Spotlight: Interview with Stephen Waterhouse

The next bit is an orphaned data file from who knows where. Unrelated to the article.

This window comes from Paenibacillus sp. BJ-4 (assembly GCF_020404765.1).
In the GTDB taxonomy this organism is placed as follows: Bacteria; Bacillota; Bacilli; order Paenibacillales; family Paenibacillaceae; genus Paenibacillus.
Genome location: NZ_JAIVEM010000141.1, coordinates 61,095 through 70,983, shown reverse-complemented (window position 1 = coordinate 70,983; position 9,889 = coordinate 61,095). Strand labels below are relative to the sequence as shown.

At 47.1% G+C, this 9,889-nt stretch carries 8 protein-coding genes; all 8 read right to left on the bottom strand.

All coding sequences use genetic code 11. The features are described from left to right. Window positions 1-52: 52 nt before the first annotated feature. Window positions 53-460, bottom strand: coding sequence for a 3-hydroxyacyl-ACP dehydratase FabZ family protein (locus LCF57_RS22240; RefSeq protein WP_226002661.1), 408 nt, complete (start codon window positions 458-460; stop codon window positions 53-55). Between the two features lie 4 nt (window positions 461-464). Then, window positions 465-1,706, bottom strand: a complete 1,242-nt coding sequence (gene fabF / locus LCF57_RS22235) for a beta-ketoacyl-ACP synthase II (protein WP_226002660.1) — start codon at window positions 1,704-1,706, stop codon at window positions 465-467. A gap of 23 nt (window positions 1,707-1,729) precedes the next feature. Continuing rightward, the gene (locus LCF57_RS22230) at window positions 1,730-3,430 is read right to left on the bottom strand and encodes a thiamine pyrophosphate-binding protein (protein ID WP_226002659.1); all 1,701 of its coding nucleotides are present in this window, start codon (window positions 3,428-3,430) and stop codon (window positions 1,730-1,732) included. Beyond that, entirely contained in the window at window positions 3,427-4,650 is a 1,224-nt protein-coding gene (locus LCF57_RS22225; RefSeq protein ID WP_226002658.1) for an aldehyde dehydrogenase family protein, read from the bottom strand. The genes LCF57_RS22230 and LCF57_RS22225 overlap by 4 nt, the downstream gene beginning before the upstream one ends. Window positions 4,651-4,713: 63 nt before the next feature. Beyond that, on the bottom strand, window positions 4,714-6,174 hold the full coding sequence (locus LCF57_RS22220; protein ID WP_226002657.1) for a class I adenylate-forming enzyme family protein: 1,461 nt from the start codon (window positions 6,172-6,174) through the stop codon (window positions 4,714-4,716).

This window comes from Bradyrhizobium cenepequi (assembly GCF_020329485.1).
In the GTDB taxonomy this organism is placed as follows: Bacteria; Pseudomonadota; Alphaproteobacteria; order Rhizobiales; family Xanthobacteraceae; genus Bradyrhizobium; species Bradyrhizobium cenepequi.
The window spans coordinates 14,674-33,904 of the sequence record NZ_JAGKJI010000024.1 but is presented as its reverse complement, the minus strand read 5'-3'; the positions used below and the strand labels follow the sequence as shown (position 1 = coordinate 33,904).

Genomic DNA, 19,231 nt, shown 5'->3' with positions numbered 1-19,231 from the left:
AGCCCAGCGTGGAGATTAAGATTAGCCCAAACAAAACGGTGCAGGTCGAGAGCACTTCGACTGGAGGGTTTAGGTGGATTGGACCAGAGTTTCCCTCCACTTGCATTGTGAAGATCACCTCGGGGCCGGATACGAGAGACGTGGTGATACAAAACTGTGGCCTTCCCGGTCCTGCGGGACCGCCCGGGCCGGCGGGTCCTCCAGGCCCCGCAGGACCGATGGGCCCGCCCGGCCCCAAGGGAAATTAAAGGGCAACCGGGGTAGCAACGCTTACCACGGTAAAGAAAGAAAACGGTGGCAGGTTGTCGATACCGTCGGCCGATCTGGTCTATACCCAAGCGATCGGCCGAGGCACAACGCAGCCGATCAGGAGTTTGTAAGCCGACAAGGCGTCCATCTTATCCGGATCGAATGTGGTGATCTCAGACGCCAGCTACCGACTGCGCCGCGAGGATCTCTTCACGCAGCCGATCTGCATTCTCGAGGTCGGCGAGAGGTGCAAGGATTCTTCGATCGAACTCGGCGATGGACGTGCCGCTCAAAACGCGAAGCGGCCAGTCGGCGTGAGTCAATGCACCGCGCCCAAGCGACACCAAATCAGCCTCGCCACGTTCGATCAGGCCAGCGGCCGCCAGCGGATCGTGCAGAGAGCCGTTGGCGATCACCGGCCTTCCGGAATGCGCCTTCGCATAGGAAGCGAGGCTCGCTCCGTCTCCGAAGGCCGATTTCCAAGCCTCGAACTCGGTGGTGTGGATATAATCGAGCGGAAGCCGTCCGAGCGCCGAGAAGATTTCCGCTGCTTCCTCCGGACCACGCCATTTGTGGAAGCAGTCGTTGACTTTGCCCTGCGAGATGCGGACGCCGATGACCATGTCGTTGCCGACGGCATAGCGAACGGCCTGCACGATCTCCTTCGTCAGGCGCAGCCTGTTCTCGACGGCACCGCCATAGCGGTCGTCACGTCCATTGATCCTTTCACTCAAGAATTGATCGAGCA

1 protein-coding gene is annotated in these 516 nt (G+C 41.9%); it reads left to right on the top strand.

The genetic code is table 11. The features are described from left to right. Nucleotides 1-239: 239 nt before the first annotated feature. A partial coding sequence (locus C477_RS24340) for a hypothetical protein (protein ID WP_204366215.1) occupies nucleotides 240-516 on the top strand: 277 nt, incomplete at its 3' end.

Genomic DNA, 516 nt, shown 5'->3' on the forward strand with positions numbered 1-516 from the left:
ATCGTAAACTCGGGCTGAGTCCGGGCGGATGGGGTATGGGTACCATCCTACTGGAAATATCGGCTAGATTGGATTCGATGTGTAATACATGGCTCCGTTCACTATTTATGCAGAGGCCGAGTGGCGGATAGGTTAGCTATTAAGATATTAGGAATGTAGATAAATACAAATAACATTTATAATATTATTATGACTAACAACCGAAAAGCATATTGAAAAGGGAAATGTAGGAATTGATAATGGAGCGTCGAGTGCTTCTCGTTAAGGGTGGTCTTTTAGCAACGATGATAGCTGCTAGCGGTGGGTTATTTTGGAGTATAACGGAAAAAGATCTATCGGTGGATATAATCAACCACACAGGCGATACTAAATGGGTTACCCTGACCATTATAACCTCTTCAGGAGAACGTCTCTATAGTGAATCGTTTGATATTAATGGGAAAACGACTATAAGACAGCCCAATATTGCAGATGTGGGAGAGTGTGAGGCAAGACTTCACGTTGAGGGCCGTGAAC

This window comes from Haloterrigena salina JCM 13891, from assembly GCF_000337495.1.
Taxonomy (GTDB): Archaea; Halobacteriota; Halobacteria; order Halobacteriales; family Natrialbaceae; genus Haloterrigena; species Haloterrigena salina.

Today we caught up with Stephen Waterhouse, an experienced illustrator who has been with us for the best part of a decade.   Your portfolio is packed with fantastic cities, maps, people and animals - is illustration a way of documenting your own adventures, or a way of travelling in itself? Great question, thanks, I think that yes my work as an Illustrator is definitely a way of travelling in itself!  Each project is a journey of discovery and certainly an adventure.  I love the fact that I get to learn so much about things when researching each project.  For example I learnt so much when researching the ‘My Pop-Up Atlas’s by Templar, the first was ‘My Pop-Up World Atlas’, the second was ‘My Pop-Up City Atlas’ and third was all about ‘My Pop-Up People Atlas’.  I didn’t enjoy Geography at school but these books gave me a chance to learn all about different countries and cultures in a really fun way.  I have always loved drawing when travelling or on holiday, as there’s no pressure to get things right so I can just draw with in any media, so yes I often do document my own adventures. It looks like you specialise in physically interactive projects such as advent calendars, popup books and jigsaws - how do you wrap your mind around how the artwork is going to give that 'moment of discovery' in its final 3D form?The physically interactive projects are really fun to do but are the most challenging due to the technical side of how things are going to fit together, especially the pop-up Atlas's.  The client / publisher often sends me a rough mockup of the physical product so I can see how the bits and pieces fit together which really helps me to visualise and understand and wrap my mind around those ‘moments of discovery’ as you say.  It’s then a case of creating the drawings and adding them onto the various parts.  Once those drawings are approved I then create the colour artwork but I don’t usually see how everything fits together until the jigsaw, advent calendar or book is published usually a year later!  I hope to do more of these ‘3D’ projects as they are a really great challenge and are so much fun to do.  Could you tell us more about your working process from multi-media to final digital art? My working process usually involves, pencil, acrylics, oil pastel and then finally working digitally.  I enjoy the hands on physical side of creating lots of rough pencil drawings to develop and work out compositions.  I then use acrylics, pencil crayons, oil pastels and sometimes felt tips to play around with colour, lighting and atmosphere to discover the time of day and mood.  I then scan all this work in and create the final artwork using Painter and Photoshop.  I like to think that using a mix of materials and media results in the artwork being fresher, more experimental and more exciting. It sounds like you combine the best of both worlds, what would you say are the perks and challenges of your process? I enjoy each part of my working process but the start is definitely the most challenging, trying to find the right research, the right way of drawing something from a particular unique angle and the right composition.  My favourite part is when the colour painting is about 60% complete and you can see that it’s all coming together and how it might look when it’s finished.  Another ‘perk’ is seeing the final printed and packaged calendar, jigsaw or book about a year later. What's your next adventure, illustration-related or otherwise?In terms of illustration work I’ve just finished this years Divine Chocolate Advent Calendar which is my 10th for Divine!  So it’s a special one for me and I feel incredibly lucky to have had such a long standing relationship with the team at Divine Chocolate.  I’m also working on a large site map for a school in North Yorkshire which has about 50 buildings!  I’m also currently trying to invent new characters and write new stories, but they often have to wait and take a back seat due to other commissioned work.  The ‘in development’ projects can take me a while to develop and I often have to live with the ideas and characters for months, maybe even years before they progress any further.   Last year I went to the west coast of America and travelled from Seattle down through San Francisco to Las Vegas, so I'm hoping to create some new work from my experiences over there.  But Iceland is the next place I would love to visit and create some large drawings!​Check out Stephen's brilliant portfolio